“I think that that’s right, and I think that it’s important to recognize that anger can be a source of energy to create a better future–in which case it’s a very good thing. But if anger is a self-inflicted wound that limits us, it is a very bad and a very dangerous thing. And we have to be very careful about the role that anger plays in our culture. Tragically, what has happened is that cultural and political leaders have used anger as an excuse to avoid reality, as an excuse to avoid change, as an excuse to avoid accountability, because everything that is wrong is somehow somebody else’s fault.”

Gingrich says that “Senator Obama is right about the destructive impact of historic injustices and the anger they cause in different groups of Americans,” for example, as Obama said,

“…the legalized discrimination–where blacks were prevented, often through violence, from owning property, or loans were not granted to African-American business owners, or black homeowners could not access FHA mortgages, or blacks were excluded from unions, or the police force, or fire departments–meant that black families could not amass any meaningful wealth to bequeath to future generations.”

Gingrich’s answer:

“Anyone who thinks that there was not this destructive impact is simply not in touch with the reality of American history for African-Americans.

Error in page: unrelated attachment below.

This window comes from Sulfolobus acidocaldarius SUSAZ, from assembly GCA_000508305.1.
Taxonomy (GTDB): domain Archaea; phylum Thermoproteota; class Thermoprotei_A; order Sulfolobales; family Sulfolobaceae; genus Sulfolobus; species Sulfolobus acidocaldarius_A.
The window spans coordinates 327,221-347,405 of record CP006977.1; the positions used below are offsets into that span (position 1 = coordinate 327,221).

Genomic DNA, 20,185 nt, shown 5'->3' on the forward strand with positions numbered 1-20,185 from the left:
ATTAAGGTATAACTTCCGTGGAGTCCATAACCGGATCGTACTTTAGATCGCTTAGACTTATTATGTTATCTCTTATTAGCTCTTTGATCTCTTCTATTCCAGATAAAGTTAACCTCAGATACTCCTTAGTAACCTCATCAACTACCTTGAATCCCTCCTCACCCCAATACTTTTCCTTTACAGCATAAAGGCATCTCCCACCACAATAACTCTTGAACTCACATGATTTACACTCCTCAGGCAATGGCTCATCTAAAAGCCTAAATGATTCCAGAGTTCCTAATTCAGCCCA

Other groups have reasons for anger. Native Americans have a claim probably at least as great if not greater than African-Americans. Japanese-Americans went through a period of internment in World War II. Jewish Americans have a history which includes the Holocaust but extends back before the Holocaust to pogroms in Russia; anti-Semitism in Poland; expulsion from Spain; and, in the last fifty years, an unrelenting and virtually hysterical effort by their Arab neighbors to exterminate them in a way which no other group has experienced.”

While many groups have causes for anger, Gingrich says that since –

“…as citizens of a country which asserted that we are all endowed by our Creator with certain inalienable rights, every American has things to be angry about. Simply ask yourself, if it was your daughter or son, if it was your granddaughter or grandson, trapped in some of the disastrous conditions of the very poor and very dispossessed in America, how angry would you be?”

Citing statistics including high suicide rates on American Indian reservations, drug use by American eighth graders, and high prison populations, Gingrich says all Americans should be angry “about a culture and a government which is failing.”